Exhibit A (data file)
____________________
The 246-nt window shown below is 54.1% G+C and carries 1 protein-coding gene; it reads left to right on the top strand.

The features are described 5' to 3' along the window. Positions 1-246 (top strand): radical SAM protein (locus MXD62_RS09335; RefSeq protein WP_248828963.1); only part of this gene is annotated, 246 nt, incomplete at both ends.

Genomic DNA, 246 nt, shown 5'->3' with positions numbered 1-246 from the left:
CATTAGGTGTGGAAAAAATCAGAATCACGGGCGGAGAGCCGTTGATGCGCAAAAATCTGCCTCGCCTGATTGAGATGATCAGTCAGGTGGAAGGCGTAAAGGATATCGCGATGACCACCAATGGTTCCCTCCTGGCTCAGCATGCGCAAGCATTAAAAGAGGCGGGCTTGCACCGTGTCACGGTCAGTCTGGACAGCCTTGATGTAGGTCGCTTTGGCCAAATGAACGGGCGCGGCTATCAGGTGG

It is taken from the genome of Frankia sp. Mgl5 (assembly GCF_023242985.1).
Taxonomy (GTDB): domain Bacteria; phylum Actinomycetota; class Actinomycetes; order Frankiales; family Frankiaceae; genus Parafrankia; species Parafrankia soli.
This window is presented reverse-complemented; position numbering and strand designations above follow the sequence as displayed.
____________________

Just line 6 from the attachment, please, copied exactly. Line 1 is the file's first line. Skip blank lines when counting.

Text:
Taxonomy (GTDB): domain Bacteria; phylum Actinomycetota; class Actinomycetes; order Frankiales; family Frankiaceae; genus Parafrankia; species Parafrankia soli.